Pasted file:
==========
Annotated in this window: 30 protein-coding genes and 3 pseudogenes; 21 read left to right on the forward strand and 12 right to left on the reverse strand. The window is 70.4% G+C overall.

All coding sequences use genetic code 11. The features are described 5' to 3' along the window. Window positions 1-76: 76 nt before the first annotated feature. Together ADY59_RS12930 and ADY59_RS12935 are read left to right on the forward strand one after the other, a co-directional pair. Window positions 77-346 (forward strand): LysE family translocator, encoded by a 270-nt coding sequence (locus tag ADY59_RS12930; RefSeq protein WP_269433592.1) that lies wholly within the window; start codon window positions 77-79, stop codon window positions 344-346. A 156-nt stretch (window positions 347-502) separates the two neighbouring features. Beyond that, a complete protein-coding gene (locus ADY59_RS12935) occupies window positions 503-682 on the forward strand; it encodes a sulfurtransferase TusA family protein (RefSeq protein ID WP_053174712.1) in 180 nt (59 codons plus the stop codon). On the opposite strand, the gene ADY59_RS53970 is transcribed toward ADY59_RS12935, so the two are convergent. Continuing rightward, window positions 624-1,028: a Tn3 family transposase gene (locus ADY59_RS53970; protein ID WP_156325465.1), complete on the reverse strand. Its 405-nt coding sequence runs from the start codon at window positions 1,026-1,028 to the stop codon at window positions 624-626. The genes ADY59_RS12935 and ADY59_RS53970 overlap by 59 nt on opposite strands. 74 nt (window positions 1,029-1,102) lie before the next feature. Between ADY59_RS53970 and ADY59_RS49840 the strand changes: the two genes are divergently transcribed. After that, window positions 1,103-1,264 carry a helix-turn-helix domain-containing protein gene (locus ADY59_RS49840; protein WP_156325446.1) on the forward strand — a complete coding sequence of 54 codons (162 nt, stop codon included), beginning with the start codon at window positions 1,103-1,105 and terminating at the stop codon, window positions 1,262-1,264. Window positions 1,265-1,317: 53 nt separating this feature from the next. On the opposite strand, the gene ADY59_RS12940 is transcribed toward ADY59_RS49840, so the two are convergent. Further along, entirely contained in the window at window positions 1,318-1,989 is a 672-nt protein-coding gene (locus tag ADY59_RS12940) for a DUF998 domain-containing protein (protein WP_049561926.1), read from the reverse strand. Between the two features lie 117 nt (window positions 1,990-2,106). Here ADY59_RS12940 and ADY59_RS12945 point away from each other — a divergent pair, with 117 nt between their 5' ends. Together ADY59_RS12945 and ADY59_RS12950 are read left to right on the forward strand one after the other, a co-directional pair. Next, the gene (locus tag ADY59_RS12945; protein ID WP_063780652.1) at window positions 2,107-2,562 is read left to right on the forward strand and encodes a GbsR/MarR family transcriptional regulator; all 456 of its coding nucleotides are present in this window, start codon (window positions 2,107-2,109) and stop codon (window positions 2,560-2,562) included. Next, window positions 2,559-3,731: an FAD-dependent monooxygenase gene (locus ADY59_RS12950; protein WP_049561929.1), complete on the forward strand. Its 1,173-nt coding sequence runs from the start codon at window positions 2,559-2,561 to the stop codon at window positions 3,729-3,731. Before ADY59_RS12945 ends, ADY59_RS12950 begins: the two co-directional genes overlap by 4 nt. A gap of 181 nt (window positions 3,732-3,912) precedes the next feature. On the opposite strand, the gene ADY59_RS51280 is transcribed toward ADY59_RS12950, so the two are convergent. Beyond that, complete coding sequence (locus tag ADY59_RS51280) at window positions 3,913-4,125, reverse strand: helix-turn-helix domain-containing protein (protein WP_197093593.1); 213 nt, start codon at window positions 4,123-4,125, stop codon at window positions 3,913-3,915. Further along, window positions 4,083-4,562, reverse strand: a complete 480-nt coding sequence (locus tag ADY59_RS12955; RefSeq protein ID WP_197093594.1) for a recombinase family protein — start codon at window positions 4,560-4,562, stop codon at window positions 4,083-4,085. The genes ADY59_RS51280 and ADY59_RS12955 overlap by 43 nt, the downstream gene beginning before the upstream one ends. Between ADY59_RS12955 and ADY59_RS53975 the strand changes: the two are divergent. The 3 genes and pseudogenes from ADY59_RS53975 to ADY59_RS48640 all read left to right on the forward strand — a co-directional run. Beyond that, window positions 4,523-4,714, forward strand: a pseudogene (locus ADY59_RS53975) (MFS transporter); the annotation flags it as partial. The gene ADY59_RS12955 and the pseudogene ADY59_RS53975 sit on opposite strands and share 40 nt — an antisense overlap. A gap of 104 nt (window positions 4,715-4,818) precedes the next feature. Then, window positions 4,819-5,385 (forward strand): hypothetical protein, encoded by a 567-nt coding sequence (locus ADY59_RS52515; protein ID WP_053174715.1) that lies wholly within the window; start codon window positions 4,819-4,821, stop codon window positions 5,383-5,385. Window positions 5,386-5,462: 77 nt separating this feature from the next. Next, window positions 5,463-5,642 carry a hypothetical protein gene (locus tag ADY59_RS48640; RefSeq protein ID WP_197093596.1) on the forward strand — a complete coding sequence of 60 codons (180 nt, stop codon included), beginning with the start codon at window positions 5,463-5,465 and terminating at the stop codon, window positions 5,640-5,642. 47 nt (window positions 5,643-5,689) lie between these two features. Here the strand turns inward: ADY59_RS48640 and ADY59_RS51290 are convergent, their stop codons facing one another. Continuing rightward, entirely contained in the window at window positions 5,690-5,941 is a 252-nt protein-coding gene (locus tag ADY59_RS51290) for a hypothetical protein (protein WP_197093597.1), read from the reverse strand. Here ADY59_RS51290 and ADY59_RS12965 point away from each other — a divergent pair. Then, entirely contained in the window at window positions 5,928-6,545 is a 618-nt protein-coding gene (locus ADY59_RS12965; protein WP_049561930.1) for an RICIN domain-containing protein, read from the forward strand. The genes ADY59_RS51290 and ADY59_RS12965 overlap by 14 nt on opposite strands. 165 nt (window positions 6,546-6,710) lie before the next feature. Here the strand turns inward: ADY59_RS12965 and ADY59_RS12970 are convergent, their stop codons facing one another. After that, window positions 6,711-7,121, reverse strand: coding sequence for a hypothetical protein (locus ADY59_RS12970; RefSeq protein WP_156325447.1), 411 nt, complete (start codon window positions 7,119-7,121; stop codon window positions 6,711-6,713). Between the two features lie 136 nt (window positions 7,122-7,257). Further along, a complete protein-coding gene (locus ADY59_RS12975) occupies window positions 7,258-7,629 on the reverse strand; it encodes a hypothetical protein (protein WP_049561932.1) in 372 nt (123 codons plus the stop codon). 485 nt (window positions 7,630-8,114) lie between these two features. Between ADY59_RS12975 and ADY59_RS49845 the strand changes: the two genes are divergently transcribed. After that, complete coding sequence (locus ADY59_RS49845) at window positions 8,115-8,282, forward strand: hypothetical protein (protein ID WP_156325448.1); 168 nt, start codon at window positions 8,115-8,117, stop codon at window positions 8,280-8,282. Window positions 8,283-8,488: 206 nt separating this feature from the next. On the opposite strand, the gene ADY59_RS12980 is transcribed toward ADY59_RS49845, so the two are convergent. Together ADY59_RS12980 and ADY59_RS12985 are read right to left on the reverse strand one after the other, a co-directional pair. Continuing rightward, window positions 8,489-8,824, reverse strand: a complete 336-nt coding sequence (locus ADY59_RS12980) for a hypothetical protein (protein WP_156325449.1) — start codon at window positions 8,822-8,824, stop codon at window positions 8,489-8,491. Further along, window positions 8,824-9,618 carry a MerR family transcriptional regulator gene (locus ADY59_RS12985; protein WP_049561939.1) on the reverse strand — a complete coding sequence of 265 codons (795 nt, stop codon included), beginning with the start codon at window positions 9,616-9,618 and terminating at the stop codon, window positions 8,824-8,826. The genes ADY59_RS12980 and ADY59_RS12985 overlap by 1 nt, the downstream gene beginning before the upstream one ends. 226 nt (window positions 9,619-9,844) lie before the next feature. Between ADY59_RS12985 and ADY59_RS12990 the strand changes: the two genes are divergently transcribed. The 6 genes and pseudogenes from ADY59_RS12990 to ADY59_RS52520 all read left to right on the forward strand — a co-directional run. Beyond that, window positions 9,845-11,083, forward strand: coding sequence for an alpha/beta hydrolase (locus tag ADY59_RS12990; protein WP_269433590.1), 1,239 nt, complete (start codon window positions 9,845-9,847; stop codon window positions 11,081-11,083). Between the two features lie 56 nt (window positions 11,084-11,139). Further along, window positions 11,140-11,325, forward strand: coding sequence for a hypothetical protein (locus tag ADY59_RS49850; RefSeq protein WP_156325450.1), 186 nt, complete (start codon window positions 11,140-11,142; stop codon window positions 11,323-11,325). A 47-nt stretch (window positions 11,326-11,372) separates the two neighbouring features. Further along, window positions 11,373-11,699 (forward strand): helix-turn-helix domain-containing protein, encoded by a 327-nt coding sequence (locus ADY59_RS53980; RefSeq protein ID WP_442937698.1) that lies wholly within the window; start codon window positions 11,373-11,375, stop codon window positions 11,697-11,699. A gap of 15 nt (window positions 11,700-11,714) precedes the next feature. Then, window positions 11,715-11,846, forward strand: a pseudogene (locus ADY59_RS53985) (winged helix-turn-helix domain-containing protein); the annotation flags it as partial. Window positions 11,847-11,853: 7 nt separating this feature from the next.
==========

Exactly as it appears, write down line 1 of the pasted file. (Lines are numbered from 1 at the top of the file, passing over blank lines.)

Annotated in this window: 30 protein-coding genes and 3 pseudogenes; 21 read left to right on the forward strand and 12 right to left on the reverse strand. The window is 70.4% G+C overall.